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Are missing Google apps really a deal-breaker for you?

Are missing Google apps really a deal-breaker for you?

AppGallery instead of the Google Play Store, TomTom instead of Google Maps... Huawei and Honor are moving beyond Google services and are cultivating their own ecosystem in a hurry. The Huawei P40 Pro is proof that the Chinese will be confident even without Google. But how does this self-confidence come across to you? Would you still spend your money on this unusual user experience?

Huawei has officially unveiled this year's top models P40 and P40 Pro. They offer exactly as much high-end hardware as one would expect for a purchase price of €799 or €999. The big, though expected, catch: Google apps and services are missing on Huawei's new Android phones.

But it's not like with iPhones that you would just go to the App Store (for Huawei, this means the AppGallery) and download and use Google Calendar or Maps. If only it were that simple. The amputation is profound, after all, many apps known from the Google Play Store are deeply intertwined with Google services and developer interfaces. Even the notification system runs entirely via Google Cloud Services (Firebase, for professionals).

emmy boundaries
Ride-sharing apps like Emmy will not work (for the time being) without the Google Maps API. / © AndroidPIT

So it will probably be weeks, if not months, before developers have adapted their apps for the new Huawei Mobile Services. After all, Huawei is luring app developers with...

  1. A large user base
  2. Welcome money
  3. A greater share of app sales

Enter, the AppGallery. The gap should, therefore, close quickly as well as attract new players. Of course, the whole thing depends on a very significant factor.

Huawei must maintain its market share

Huawei does not offer too much hope itself in this respect. Looking at yesterday's news about allegedly declining smartphone parts orders, Huawei has little ambition for smartphones:

And if Huawei's userbase should actually shrink in the face of reduced production, an important incentive for app developers would fall away - and the problem would get worse. To anticipate exactly this danger today, we are asking you a very simple question...

Suppose you are a Huawei fan. Do you now buy...
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8 comments

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  • marco sarli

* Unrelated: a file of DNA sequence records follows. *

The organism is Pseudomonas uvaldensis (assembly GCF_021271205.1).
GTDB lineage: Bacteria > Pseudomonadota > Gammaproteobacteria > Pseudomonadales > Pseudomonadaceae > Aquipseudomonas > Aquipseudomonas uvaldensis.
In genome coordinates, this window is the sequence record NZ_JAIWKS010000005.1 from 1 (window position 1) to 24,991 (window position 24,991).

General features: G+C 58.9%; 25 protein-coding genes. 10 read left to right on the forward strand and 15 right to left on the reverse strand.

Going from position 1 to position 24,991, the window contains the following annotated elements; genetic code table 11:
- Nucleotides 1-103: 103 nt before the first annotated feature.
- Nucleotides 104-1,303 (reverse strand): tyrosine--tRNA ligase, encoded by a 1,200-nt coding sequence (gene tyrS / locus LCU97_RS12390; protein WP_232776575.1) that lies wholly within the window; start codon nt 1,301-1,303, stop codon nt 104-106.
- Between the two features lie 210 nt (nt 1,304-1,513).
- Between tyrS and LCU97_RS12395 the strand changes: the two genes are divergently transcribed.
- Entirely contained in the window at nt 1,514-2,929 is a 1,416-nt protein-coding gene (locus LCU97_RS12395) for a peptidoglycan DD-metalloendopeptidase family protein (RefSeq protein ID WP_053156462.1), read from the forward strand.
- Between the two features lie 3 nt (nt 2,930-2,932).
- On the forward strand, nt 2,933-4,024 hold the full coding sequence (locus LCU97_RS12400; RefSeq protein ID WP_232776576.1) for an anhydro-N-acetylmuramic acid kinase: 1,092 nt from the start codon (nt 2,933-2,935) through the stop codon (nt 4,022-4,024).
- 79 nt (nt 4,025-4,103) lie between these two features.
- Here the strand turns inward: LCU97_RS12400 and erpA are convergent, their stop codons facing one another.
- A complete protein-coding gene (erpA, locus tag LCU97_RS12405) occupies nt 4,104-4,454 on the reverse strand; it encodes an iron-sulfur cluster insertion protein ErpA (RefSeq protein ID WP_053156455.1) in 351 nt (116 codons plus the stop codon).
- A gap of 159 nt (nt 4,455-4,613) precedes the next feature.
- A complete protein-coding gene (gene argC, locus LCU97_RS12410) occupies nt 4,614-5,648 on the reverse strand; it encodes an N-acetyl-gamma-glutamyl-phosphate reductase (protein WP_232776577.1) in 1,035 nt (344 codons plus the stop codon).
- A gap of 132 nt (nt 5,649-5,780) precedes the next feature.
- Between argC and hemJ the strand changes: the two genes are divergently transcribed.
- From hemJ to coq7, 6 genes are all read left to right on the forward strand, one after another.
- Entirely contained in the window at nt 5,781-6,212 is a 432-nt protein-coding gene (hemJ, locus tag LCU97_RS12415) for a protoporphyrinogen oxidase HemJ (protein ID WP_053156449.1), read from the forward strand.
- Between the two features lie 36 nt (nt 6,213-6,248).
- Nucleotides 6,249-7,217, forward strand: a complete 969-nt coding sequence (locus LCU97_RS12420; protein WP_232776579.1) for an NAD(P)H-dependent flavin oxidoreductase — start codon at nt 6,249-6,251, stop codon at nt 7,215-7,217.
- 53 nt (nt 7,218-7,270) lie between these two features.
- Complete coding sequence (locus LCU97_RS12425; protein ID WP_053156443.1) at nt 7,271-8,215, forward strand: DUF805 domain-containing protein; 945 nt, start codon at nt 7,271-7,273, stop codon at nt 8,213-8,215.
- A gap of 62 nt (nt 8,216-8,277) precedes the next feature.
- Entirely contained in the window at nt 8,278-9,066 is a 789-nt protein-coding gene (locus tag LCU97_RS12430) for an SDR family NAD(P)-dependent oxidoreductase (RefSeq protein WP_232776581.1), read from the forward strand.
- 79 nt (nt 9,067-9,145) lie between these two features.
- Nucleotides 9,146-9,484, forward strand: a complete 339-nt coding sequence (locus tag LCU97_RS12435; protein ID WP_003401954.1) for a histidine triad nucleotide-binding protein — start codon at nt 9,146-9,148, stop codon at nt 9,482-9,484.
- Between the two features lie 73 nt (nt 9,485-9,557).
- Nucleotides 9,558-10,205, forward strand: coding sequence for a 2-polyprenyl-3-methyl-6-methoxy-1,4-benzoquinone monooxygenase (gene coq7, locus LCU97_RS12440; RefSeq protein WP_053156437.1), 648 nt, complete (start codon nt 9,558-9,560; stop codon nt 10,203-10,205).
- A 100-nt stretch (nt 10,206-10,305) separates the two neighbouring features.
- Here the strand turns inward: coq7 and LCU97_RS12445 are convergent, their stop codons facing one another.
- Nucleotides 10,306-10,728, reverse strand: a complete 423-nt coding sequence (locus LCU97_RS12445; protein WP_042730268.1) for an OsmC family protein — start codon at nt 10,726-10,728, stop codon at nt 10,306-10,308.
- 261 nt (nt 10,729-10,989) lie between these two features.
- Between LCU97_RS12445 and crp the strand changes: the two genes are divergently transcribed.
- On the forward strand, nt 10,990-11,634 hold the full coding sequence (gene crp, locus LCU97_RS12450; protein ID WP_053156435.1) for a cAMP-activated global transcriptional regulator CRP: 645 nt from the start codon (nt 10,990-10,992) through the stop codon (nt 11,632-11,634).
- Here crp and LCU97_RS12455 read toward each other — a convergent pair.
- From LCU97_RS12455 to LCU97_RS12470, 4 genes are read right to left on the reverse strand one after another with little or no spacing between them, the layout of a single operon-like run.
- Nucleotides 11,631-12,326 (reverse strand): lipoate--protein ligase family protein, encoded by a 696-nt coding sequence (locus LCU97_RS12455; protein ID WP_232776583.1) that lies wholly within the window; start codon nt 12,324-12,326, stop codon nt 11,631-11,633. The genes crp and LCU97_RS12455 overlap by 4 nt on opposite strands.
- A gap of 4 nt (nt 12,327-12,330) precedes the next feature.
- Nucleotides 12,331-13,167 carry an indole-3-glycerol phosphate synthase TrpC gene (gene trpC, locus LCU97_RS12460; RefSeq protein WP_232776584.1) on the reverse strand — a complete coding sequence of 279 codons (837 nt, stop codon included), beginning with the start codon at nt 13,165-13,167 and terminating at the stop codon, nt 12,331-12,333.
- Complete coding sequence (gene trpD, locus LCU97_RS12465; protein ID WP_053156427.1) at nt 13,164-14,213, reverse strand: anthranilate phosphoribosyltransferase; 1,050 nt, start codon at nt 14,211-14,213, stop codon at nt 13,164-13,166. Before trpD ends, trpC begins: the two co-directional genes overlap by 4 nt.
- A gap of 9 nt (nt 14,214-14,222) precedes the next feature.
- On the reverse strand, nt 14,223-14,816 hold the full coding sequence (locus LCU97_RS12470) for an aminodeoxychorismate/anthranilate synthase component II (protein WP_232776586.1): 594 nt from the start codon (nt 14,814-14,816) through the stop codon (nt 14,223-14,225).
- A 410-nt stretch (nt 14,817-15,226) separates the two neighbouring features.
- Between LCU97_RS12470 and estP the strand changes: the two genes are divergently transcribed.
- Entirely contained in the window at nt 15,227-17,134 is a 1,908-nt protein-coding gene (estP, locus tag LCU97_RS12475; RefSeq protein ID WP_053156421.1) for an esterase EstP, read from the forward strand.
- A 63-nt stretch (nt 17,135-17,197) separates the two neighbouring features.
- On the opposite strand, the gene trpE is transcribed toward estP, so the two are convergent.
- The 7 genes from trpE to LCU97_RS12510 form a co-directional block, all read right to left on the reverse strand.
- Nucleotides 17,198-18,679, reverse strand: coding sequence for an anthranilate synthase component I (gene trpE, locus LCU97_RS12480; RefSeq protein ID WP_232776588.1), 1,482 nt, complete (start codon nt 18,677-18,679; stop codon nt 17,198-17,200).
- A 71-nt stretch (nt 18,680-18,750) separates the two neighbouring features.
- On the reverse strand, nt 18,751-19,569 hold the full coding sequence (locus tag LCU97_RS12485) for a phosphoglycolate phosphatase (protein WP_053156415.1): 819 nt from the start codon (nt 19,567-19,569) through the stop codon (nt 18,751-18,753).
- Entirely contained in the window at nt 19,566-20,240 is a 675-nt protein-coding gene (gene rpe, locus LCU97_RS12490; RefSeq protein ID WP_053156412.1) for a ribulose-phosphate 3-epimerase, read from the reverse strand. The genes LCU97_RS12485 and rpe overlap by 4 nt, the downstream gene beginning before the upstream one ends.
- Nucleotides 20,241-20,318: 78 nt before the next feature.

• Admin
    2 months ago Link to comment

    I can live perfectly well without Google. There are alternatives. I am just afraid that a bigger evil than Google will take its place


  • You get hooked into gapps when you started using android(in my case, over a decade ago), and can't imagine change. Slowly, you go astray, and experiment with other platforms, and apps, just to realize, you have to keep "something" from Google on there.


  • storm 2 months ago Link to comment

    In regards to the tom tom collaboration, its fine for street use i guess. I mostly use Google maps for traffic conditions and off road trails where I download a section of map offline. I don't use it for driving directions much. I don't think TomTom meets my needs in mapping.


  • Except for Google Maps, I think that I could perfectly live without Google Apps and I won 't miss Google Play Music


  • The problem is not Google apps - it is the Play Services, mainly notification. Without GCM/Firebase notifications, many app would be cripled.
    As long as you can sideload the play services from GApps and similar, then it's not a real problem.


    • BTW, the problem with the P40 is not that it comes without Google (which you can also look at as a kind of advantage...), It's its VERY high price.


    • storm 2 months ago Link to comment

      microG services anonymously spoof the google notification sublayer and some related services for a de-googled phone. As long as you never log in to Google on that phone....

      You can see more on Youtube, the video is "De-Googling an Android 10 phone" on the Rob Braxman Tech channel.


  • storm 2 months ago Link to comment

    I can do without google apps. But Huawei wouldn't be my hardware choice either.

    Motorola usually has good AOSP ROM support. Because the hardware is Plain Jane, it works well.

    Samsung usually clutters up their system with enough junk hardware that you need a more specialized ROM to support it and may also need some google subservices. Not sure though on the details. Same for many other "flagships".

    Nokia, Huawei/Honor lock down the bootloader, removing that choice. Xiaomi, as I recall, you have to write explaining your need and get approval to unlock the bootloader. Oppo, I don't know their policy. One Plus has allowed bootloader unlock quite easily so far.

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